improve your sleep hygiene

10 ways to improve your sleep hygiene

If you’re part of the 40% of Aussies not getting enough sleep, then these 10 easy ways to improve  your sleep hygiene may help nudge you towards the 7-9 hours your body and brain need to be well. Don’t forget, adequate sleep is AS IMPORTANT AS EXERCISE AND HEALTHY DIET!

The 10 tips below can improve your sleep hygiene but do know that these are just foundations to get you started.  Dr. W. Chris Winter, neurobiologist and internationally recognised sleep medicine specialist, who wrote the book The Sleep Solution: Why Your Sleep is Broken and How to Fix It, tells us that whilst sleep hygiene “is the foundation needed to fix all sleep problems…it’s not uncommon that on its own it doesn’t completely solve the problem.”

In fact, if I remember correctly, in his podcast interview on Ologies with Alie Ward (a highly recommended podcast- I love it!), Dr. Winter said improving sleep hygiene fixes the problem only about 15% of the time (I must relisten and double-check that stat!). He actually indicated that dealing with stress and anxiety was one of the KEY tools for improving sleep.

10 simple lifestyle changes to improve your sleep hygiene for a better night’s sleep

So to get started, check out the 10 tips below to understand how to have strong sleep foundations to optimise sleep.

1. Go to bed and wake up at the same time every day

As creatures of habit, people have difficulty adjusting to sleep pattern changes. Sleeping later on weekends won’t entirely make up for lack of sleep during the week and will make it harder to wake up early on Monday morning.

2. Avoid or reduce stimulants and alcohol

Caffeine – Caffeine has a half-life of 5- 7 hours (which means the length of time it takes for the body to remove 50% of a drug’s concentration). This means if you have a coffee at 4pm, at 10pm 50% of the caffeine may still be active and circulating in your brain tissue. So avoid caffeine 4-6 hours before bed.

Nicotine – Nicotine is also a stimulant, often causing smokers to sleep only very lightly and wake up too early in the morning because of nicotine withdrawal.

Alcohol – Having a “nightcap” or alcoholic beverage before sleep may help you relax. But, heavy use robs you of deep sleep and REM sleep, keeping you in the lighter, less refreshing stages of sleep. You also tend to wake up in the middle of the night when the alcohol effects have worn off.

3. Exercise early

Exercise can help you fall asleep faster and sleep more soundly, in fact, it’s a powerful way to improve your sleep.

Numerous studies show that in people with severe insomnia, exercise offered more benefits than most drugs. Exercise reduced time to fall asleep by 55%, total night wakefulness by 30%, and anxiety by 15% while increasing total sleep time by 18%.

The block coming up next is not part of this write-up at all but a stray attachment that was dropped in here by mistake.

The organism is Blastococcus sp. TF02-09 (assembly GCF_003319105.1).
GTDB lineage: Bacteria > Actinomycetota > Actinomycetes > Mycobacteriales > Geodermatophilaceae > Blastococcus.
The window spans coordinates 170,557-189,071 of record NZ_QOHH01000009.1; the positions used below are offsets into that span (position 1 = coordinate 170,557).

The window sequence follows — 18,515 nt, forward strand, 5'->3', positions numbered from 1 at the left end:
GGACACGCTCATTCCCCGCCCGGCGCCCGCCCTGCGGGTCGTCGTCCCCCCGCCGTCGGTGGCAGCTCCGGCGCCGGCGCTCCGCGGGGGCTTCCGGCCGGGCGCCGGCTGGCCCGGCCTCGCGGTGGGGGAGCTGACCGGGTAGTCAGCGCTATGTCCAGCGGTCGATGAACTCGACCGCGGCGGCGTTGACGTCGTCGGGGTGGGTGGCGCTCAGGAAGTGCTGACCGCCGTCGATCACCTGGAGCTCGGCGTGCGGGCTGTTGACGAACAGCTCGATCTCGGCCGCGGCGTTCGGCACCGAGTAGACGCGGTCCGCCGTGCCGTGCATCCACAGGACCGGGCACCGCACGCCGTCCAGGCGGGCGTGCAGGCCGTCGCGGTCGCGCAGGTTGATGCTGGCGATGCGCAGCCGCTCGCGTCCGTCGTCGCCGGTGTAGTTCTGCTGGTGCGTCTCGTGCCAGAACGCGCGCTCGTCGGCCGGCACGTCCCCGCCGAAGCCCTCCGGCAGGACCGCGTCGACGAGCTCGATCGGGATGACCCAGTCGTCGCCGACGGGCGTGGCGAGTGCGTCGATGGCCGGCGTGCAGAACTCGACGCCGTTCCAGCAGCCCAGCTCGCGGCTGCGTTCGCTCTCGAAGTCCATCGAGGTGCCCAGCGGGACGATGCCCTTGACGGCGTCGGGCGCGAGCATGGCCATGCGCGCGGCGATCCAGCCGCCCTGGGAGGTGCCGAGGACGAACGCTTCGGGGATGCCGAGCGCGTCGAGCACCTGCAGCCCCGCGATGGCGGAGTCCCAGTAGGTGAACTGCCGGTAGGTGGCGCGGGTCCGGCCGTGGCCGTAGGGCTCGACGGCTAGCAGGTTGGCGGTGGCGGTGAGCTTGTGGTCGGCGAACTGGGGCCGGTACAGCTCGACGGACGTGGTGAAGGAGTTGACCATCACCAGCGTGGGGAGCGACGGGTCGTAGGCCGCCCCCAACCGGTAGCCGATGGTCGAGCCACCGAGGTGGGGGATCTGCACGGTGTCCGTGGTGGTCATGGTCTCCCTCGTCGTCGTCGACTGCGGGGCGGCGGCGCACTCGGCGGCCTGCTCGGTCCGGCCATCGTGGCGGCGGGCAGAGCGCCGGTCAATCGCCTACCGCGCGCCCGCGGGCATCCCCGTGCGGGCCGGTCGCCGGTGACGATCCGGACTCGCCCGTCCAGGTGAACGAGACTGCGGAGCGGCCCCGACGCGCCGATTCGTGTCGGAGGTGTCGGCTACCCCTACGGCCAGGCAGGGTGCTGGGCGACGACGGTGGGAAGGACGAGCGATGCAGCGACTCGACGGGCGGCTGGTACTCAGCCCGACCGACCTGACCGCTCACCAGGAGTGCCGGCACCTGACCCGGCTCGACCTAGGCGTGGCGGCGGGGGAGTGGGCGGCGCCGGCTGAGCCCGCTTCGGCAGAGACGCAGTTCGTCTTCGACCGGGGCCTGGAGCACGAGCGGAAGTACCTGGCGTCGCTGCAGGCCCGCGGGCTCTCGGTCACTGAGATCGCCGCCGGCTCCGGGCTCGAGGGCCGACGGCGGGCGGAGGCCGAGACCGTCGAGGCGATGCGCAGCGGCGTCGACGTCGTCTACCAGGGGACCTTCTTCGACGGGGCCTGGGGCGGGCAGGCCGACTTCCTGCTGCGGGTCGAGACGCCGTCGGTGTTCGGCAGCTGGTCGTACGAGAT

But as long as it’s done at the right time…

Exercise stimulates the body to secrete the stress hormone cortisol, which helps activate the brain’s alerting mechanism. Try to finish exercising at least three hours before bed.

4. Avoid large meals and beverages late at night

Finish dinner several hours before bedtime and avoid foods that cause indigestion as these may negatively affect both sleep quality and the natural release of HGH and melatonin.

5. Don’t take a nap after 3pm

Late afternoon naps may eat into your sleep appetite and keep you awake at night. (Keep your naps or non-sleep deep rest for before 3pm.)

6. Relax before bed

Take a bath, read, listen to relaxing music or practise yoga, deep relaxation or meditation.

7. Keep the temperature in your bedroom cool

Sleep neuroscientist Matthew Walker says having the room at 18 degrees is the ideal temperature for sleeping. It can be very hard to get a good night’s sleep when it’s too warm and one study found that bedroom temperature affected sleep quality more than external noise.

8.Clear the bedroom of distractions

Clear distractions such as noises, bright lights, TV’s, computer’s If you read on your phone or tablet before bed, dim the phone’s brightness and choose your reading content wisely.

9. Screen off at least 30 mins prior to bed

Blue light suppresses the body’s release of melatonin, a hormone that makes us feel drowsy. While this may be helpful during the day, it becomes unhelpful at night when we’re trying to sleep.

10. Get enough sunlight exposure during the day

Natural light keeps your internal clock on a healthy sleep-wake cycle. Let in the light first thing in the morning and get some sunshine during the day.

So, tick off this list if you’re wanting to improve your sleep but remember one of the most effective things you can do is to address stress in your life. If you’d like some personalised help with this, why not book a 1-to-1 session with me:

1-to-1 Meditation & Stress Reduction

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